20. J. R. Brent, D. J. Lewis, T. Lorenz, E. A. Lewis, N. Savjani, S. J. Haigh, G. Seifert, B. Derby and P. O'Brien, J. Am. Chem. Soc., 2015, 137, 12689–12696 CrossRef CAS PubMed.
  21. Z. Tian, C. Guo, M. Zhao, R. Li and J. Xue, ACS Nano, 2017, 11, 2219–2226 CrossRef CAS PubMed.
  22. C. Xin, J. Zheng, Y. Su, S. Li, B. Zhang, Y. Feng and F. Pan, J. Phys. Chem. C, 2016, 120, 22663–22669 CrossRef CAS.
  23. L. Medrano Sandonas, D. Teich, R. Gutierrez, T. Lorenz, A. Pecchia, G. Seifert and G. Cuniberti, J. Phys. Chem. C, 2016, 120, 18841–18849 CrossRef CAS.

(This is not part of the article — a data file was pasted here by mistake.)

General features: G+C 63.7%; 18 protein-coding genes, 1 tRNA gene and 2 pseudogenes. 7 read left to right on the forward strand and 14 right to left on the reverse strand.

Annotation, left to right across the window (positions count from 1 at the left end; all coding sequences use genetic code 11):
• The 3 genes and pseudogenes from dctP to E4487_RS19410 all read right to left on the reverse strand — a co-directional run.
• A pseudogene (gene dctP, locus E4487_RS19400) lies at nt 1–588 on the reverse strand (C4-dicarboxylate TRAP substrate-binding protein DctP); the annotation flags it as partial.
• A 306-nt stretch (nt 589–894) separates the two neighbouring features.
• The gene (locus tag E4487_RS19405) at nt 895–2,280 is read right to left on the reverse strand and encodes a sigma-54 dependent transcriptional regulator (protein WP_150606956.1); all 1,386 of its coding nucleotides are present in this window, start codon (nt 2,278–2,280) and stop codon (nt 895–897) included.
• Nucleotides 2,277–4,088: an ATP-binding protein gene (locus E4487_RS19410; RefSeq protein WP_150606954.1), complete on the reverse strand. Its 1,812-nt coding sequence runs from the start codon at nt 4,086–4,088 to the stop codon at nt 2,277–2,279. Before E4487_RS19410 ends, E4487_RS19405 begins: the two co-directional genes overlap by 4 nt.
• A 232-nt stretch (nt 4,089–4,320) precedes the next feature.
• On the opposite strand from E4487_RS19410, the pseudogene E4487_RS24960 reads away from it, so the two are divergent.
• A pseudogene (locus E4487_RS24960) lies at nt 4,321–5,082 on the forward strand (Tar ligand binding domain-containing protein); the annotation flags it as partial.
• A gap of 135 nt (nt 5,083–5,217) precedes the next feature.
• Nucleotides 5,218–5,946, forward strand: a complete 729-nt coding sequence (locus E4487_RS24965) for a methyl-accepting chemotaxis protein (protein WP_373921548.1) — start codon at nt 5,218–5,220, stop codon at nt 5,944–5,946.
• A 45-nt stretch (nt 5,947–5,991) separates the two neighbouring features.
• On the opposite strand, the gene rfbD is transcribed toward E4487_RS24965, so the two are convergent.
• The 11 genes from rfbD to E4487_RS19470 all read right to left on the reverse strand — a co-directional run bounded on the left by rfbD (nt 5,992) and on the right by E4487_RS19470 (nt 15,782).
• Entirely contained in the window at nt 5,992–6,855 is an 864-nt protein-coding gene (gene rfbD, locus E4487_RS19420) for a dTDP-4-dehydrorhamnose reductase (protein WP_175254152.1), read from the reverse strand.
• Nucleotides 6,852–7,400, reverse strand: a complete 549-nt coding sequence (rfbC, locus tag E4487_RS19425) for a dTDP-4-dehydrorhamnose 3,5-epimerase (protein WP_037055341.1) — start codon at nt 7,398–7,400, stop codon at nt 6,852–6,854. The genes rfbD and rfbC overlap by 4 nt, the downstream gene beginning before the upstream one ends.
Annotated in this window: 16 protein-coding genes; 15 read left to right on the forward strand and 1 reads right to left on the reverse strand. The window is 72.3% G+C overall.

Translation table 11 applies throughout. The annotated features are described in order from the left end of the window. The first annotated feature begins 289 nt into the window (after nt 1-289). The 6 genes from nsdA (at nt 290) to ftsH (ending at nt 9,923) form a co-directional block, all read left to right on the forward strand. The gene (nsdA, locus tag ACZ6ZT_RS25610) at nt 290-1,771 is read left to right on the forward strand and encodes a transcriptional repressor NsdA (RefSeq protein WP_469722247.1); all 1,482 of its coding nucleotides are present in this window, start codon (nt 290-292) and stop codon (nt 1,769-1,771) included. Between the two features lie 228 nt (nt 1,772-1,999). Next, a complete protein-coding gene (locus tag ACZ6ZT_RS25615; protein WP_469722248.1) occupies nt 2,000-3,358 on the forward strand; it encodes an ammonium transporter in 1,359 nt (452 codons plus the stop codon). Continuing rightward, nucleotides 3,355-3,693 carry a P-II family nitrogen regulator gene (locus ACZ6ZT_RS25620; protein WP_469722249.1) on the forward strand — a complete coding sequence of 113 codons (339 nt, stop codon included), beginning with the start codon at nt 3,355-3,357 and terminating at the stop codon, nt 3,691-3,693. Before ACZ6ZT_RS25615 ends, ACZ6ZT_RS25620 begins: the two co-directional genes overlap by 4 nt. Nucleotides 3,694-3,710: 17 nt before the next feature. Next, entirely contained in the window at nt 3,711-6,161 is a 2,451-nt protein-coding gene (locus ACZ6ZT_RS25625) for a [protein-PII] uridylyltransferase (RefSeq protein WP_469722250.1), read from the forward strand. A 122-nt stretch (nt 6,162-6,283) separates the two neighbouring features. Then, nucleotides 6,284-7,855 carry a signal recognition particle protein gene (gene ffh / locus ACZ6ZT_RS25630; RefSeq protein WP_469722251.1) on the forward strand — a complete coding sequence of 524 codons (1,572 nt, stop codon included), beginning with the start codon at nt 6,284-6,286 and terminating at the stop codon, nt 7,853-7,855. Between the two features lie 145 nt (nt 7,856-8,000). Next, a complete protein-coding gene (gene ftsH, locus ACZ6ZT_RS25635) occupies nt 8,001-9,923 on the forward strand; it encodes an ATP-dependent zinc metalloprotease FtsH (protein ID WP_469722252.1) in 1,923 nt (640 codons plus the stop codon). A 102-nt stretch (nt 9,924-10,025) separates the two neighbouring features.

24. P. Z. Hanakata, A. Carvalho, D. K. Campbell and H. S. Park, Phys. Rev. B, 2016, 94, 035304 CrossRef.
  25. S. Karmakar, C. Chowdhury and A. Datta, J. Phys. Chem. C, 2016, 120, 14522–14530 CrossRef CAS.
  26. C. Chowdhury, S. Karmakar and A. Datta, J. Phys. Chem. C, 2017, 121, 7615–7624 CrossRef.
  27. L. L. Chang and W. R. Brice, Mineral. Mag., 1971, 38, 186–189 CrossRef CAS.
  28. T. Baak, E. D. Dietz, M. Shouf and J. A. Walmsley, J. Chem. Eng. Data, 1966, 11, 587–588 CrossRef CAS.
  29. N. Al-Dulaimi, D. J. Lewis, X. L. Zhong, M. Azad Malik and P. O'Brien, J. Mater. Chem. C, 2016, 4, 2312–2318 RSC.
  30. D. J. Lewis, A. A. Tedstone, X. L. Zhong, E. A. Lewis, A. Rooney, N. Savjani, J. R. Brent, S. J. Haigh, M. G. Burke, C. A. Muryn, J. M. Raftery, C. Warrens, K. West, S. Gaemers and P. O'Brien, Chem. Mater., 2015, 27, 1367–1374 CrossRef CAS.
  31. A. A. Tedstone, E. A. Lewis, N. Savjani, X. L. Zhong, S. J. Haigh, P. O'Brien and D. J. Lewis, Chem. Mater., 2017, 29, 3858–3862 CrossRef CAS.